MARTIN O’NEILL was one triumph away from his first silverware success as Celtic manager when the Hoops faced Kilmarnock in the League Cup Final at Hampden on March 18, 2001.
It was to turn out to be a dramatic confrontation – but one man stole the show with a breathtaking performance to make certain Irish eyes were smiling at the national stadium that afternoon.
CELTIC 3 KILMARNOCK 0
THERE was no surprise this League Cup triumph was named ‘The Larsson Final’ following a mesmeric performance from the spellbinding Swedish striker.
The 48,831 spectators at Hampden were simply left in a state of hypnosis as Henrik Larsson magically produced a devastating second-half display of ruthless finishing to flash in a hat-trick to lift his season’s goal tally to a remarkable forty-seven while despatching the Ayrshire team to also-ran status.
Kille couldn’t say they weren’t well warned about the menace of Larsson. Two days into 2001, they were first-foots to Parkhead on league business and were demoralised 6-0 with the elusive marksman claiming four and Chris Sutton adding the two others. The Celtic double-act would sample contrasting fortunes in this Hampden Final.
It was stalemated at the interval with a rugged Killie outfit refusing to give their opponents – especially Larsson – space in which to operate. Their tackling was robust, to say the least, and Bobby Petta’s time on the pitch didn’t go beyond the tenth minute when he was forced to limp off after a sturdy challenge from Alan Mahood. Substitute Stephen Crainey took the Dutchman’s place on the left-hand side of the midfield five.
For most of the opening forty-five minutes, it was raw fare for the fans. No quarter was asked or given by two sets of players with their eye on the prize. At this stage of the campaign, no-one at Celtic was talking about the possibility of the third clean sweep in the club’s history. But the players and the club’s followers were allowed to dream.
Following the cat-and-mouse tactics of the first-half, it was evident the only way Martin O’Neill’s men could entice their opponents out of their defensive shell was to score a goal which would compel them to ditch the safety-first outlook. That man Larsson duly obliged. Only two minutes after the turnaround, Celtic won a corner-kick when Gordon Marshall pushed away a shot from young Colin Healy, playing instead of the suspended Jackie McNamara. A short one was touched to Lubomir Moravcik on the right and he curled over an inviting cross. Ramon Vega diverted the ball to Larsson and he had to readjust his body shape in an instant as he acrobatically volleyed a close-range effort into the net.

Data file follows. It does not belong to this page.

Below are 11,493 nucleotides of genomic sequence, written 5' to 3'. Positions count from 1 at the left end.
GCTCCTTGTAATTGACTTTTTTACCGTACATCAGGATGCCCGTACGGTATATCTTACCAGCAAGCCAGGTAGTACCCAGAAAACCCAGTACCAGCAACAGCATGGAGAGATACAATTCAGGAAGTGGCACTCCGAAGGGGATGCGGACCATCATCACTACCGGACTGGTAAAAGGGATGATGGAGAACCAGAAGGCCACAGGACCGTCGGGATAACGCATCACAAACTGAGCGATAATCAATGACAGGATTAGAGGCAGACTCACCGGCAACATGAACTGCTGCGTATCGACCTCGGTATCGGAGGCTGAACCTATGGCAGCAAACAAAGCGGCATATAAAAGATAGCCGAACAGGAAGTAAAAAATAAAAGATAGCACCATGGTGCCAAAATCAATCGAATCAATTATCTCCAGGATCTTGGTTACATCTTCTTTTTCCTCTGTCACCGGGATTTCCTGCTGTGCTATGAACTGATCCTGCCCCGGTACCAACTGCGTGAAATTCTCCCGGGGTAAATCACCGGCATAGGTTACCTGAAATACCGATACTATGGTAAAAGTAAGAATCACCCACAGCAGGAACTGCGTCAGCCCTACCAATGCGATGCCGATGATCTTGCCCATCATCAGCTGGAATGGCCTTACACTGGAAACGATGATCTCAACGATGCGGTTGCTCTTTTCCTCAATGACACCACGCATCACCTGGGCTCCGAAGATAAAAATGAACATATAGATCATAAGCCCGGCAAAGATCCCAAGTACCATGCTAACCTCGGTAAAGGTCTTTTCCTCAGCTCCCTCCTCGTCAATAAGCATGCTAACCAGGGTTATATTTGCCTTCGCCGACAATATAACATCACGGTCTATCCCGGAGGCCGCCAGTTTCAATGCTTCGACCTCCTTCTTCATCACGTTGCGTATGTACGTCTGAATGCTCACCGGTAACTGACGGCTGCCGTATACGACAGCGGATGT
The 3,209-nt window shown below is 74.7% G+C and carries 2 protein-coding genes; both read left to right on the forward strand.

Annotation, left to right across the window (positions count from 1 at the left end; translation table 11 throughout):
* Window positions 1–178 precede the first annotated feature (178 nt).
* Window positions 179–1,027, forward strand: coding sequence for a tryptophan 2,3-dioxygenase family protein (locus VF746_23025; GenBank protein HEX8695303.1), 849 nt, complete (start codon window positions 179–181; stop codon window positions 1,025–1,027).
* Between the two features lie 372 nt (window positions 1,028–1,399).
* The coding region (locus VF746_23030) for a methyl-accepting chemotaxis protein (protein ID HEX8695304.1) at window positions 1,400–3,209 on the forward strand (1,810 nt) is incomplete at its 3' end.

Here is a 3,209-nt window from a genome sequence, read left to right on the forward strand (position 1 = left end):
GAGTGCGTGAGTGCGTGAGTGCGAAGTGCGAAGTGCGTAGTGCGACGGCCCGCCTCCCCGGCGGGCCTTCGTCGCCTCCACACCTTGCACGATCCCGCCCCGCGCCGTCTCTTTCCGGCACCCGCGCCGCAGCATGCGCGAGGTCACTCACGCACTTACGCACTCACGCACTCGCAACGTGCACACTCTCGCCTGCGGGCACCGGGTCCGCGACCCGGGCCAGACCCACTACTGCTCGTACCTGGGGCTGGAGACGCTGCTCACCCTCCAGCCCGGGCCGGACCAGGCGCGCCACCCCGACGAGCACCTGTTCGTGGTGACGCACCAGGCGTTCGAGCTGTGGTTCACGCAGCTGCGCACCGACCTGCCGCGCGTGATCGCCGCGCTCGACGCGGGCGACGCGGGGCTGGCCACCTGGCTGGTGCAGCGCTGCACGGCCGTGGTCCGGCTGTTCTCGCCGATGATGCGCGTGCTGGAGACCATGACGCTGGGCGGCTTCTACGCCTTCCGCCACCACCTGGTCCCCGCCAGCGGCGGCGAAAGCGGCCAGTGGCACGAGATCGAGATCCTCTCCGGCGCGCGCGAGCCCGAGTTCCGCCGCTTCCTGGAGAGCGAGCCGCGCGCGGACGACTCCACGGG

SWEDE DREAMS…Henrik Larsson is mobbed by jubilant team-mates after his Hampden masterclass.
Celtic fans waited for the floodgates to open, but there was a moment of high drama when Sutton was issued with a straight red card by referee Hugh Dallas following a challenge on Gary Holt. It looked harsh and O’Neill, after watching the incident again on TV monitors at the ground, was disinclined to agree with the match official’s judgement and observed: “A yellow card might have been enough.”
In the seventy-fourth minute, Larsson sparked to life again. Moravcik spotted his team-mate racing free on the right and picked him out with an impeccable through pass. Larsson summed up the situation in a heartbeat and stroked the ball towards goal from an angle. It took a touch of frantic defeneder Chris Innes and spun high over the head of keeper Marshall.
Nine minutes from time, the Swede sprinkled some more stardust over the proceedings. Picking up the ball a few yards inside Killie’s half, he simply darted towards Marshall’s goal. Kevin Gowne was left in his stripstream as Larsson zeroed in on his quarry. Anxiously, the Rugby Park No.1 left his goal only to be left in an undignified heap as the masterly Celt went one way and then another before rolling a left-foot effort home to be greeted with the Parkhead followers’ version of the Hampden Roar.
Martin O’Neill smiled: “I’ve almost run out of things to say about Henrik – he is a fantastic player. He would score goals in any league in the world and that last one would have graced any Cup Final on any stage. He’s my kind of player, that’s for sure. In fact, he would be the best manager in the world’s type of player.”
The final word must, of course, go to Henrik Larsson. “The fact we survived with ten men and got stronger shows how much character we have in this side. It was difficult, but we fought for each others and that’s why we won 3-0. Martin O’Neill has made the whole team want the ball – no-one is afraid. That is what he has given us. Our self-confidence is back and you need that.”
Henrik Larsson and Martin O’Neill, a marriage made in Paradise.
Gould; Mjallby, Vega, Valgaeren; Healy, Lambert, Lennon, Moravcik (sub: Smith), Petta (sub: Creaney; sub: Boyd); Larsson and Sutton.
TOMORROW: Hampden in the sun as Celtic face Hibs in the Scottish Cup Final.